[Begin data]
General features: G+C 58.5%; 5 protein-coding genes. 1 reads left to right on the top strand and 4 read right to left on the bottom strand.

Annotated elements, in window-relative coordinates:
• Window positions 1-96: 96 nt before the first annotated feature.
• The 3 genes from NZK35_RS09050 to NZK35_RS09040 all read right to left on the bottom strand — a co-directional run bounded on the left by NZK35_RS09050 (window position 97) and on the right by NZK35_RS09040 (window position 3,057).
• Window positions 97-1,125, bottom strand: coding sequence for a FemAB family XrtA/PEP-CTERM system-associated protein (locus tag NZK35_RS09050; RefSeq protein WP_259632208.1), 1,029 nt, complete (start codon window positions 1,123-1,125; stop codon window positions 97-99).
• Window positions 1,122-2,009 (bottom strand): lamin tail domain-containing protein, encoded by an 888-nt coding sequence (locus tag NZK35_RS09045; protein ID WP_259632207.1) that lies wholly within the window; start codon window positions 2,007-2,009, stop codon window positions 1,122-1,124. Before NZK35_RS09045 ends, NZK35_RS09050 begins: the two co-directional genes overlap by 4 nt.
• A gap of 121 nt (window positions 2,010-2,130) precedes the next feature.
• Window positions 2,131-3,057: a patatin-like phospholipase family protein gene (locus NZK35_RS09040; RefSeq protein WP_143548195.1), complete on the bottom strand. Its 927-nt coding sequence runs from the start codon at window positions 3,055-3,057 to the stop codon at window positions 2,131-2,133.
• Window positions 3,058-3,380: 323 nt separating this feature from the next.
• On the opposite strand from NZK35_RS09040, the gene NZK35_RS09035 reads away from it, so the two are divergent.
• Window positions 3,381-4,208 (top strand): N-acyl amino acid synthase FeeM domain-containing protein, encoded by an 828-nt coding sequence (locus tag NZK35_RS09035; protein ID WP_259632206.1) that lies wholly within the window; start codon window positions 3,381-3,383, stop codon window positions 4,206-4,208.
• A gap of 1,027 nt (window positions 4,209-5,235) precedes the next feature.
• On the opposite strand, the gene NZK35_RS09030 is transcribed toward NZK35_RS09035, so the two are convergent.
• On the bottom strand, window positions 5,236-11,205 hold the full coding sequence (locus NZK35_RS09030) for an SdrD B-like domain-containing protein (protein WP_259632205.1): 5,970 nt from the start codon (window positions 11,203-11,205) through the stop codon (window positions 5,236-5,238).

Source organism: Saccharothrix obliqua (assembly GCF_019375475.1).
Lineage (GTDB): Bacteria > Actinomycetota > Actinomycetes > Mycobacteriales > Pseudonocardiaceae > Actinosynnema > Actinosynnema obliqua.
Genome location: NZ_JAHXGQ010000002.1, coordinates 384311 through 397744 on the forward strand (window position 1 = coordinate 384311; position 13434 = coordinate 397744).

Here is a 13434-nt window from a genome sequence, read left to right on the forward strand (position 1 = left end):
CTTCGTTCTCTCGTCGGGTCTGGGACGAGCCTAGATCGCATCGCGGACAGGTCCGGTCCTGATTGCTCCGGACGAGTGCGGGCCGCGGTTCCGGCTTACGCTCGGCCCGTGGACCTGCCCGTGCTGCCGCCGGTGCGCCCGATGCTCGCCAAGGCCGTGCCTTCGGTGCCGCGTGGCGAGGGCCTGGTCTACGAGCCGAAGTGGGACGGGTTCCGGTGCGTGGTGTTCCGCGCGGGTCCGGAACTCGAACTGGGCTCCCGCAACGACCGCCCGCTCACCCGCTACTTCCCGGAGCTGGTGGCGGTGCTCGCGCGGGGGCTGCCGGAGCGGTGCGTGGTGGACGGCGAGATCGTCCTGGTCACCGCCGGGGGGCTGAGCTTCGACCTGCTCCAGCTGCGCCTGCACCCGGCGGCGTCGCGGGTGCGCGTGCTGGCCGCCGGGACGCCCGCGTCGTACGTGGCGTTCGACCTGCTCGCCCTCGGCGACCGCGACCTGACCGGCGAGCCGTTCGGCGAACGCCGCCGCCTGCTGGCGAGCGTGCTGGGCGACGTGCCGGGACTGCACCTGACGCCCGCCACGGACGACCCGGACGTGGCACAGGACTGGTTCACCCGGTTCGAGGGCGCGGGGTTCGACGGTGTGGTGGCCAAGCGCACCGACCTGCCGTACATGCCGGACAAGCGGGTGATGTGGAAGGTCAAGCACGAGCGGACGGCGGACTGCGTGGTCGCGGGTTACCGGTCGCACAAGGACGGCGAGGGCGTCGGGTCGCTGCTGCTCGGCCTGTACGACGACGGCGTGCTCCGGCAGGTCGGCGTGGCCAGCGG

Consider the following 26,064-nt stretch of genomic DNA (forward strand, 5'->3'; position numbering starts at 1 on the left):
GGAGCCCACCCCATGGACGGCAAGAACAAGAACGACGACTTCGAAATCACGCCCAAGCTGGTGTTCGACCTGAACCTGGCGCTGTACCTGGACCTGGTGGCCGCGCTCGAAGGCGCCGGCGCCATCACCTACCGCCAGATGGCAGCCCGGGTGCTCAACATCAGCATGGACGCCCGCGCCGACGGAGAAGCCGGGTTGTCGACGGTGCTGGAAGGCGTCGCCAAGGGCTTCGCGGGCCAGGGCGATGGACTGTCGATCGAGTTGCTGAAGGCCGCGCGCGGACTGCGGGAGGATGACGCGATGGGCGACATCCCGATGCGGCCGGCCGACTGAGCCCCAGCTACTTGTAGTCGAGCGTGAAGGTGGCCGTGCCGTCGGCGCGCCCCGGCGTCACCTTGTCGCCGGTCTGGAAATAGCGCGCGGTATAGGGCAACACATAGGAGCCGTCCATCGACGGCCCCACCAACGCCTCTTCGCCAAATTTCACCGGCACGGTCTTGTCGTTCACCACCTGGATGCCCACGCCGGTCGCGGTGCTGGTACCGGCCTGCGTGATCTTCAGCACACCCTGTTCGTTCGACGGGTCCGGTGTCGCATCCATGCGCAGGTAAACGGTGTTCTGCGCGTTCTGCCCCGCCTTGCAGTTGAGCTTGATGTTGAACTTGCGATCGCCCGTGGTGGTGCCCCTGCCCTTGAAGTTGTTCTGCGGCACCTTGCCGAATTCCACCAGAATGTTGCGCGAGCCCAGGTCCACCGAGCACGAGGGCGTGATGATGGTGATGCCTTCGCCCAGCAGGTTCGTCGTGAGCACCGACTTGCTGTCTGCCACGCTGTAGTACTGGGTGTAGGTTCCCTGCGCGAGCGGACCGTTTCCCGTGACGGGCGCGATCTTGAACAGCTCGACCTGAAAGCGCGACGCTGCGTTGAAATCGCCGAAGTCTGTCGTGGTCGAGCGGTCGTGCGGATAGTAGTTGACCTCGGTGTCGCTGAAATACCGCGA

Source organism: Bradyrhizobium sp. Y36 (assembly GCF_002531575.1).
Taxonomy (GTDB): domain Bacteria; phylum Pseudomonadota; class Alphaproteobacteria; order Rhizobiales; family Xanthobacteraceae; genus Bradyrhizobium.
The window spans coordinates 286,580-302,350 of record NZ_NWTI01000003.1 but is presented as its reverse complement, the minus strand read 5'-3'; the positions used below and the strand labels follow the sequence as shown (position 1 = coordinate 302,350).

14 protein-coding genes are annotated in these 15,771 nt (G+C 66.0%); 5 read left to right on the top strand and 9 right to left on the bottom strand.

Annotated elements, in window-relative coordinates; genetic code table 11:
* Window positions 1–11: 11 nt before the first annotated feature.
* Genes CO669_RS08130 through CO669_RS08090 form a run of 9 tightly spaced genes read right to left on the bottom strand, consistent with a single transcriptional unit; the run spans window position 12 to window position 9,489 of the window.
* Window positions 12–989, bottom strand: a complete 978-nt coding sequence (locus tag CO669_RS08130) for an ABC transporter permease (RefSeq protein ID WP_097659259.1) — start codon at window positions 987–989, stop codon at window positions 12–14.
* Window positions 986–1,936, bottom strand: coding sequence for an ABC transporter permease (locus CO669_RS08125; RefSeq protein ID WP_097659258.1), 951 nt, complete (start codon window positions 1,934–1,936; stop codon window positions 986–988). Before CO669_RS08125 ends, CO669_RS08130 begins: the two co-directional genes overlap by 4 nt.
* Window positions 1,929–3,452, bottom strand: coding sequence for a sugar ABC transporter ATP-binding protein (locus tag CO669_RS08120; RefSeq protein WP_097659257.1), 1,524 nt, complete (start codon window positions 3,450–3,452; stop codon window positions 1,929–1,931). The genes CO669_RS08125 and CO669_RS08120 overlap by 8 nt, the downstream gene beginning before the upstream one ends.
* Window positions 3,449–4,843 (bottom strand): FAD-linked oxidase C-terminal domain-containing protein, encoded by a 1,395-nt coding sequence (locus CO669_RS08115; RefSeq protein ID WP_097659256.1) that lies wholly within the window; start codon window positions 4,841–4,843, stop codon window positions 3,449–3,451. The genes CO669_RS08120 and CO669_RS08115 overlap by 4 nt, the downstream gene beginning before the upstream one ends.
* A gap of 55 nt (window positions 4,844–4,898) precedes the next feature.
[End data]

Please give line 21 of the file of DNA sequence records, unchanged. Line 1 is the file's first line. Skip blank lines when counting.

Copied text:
GGAGCCCACCCCATGGACGGCAAGAACAAGAACGACGACTTCGAAATCACGCCCAAGCTGGTGTTCGACCTGAACCTGGCGCTGTACCTGGACCTGGTGGCCGCGCTCGAAGGCGCCGGCGCCATCACCTACCGCCAGATGGCAGCCCGGGTGCTCAACATCAGCATGGACGCCCGCGCCGACGGAGAAGCCGGGTTGTCGACGGTGCTGGAAGGCGTCGCCAAGGGCTTCGCGGGCCAGGGCGATGGACTGTCGATCGAGTTGCTGAAGGCCGCGCGCGGACTGCGGGAGGATGACGCGATGGGCGACATCCCGATGCGGCCGGCCGACTGAGCCCCAGCTACTTGTAGTCGAGCGTGAAGGTGGCCGTGCCGTCGGCGCGCCCCGGCGTCACCTTGTCGCCGGTCTGGAAATAGCGCGCGGTATAGGGCAACACATAGGAGCCGTCCATCGACGGCCCCACCAACGCCTCTTCGCCAAATTTCACCGGCACGGTCTTGTCGTTCACCACCTGGATGCCCACGCCGGTCGCGGTGCTGGTACCGGCCTGCGTGATCTTCAGCACACCCTGTTCGTTCGACGGGTCCGGTGTCGCATCCATGCGCAGGTAAACGGTGTTCTGCGCGTTCTGCCCCGCCTTGCAGTTGAGCTTGATGTTGAACTTGCGATCGCCCGTGGTGGTGCCCCTGCCCTTGAAGTTGTTCTGCGGCACCTTGCCGAATTCCACCAGAATGTTGCGCGAGCCCAGGTCCACCGAGCACGAGGGCGTGATGATGGTGATGCCTTCGCCCAGCAGGTTCGTCGTGAGCACCGACTTGCTGTCTGCCACGCTGTAGTACTGGGTGTAGGTTCCCTGCGCGAGCGGACCGTTTCCCGTGACGGGCGCGATCTTGAACAGCTCGACCTGAAAGCGCGACGCTGCGTTGAAATCGCCGAAGTCTGTCGTGGTCGAGCGGTCGTGCGGATAGTAGTTGACCTCGGTGTCGCTGAAATACCGCGA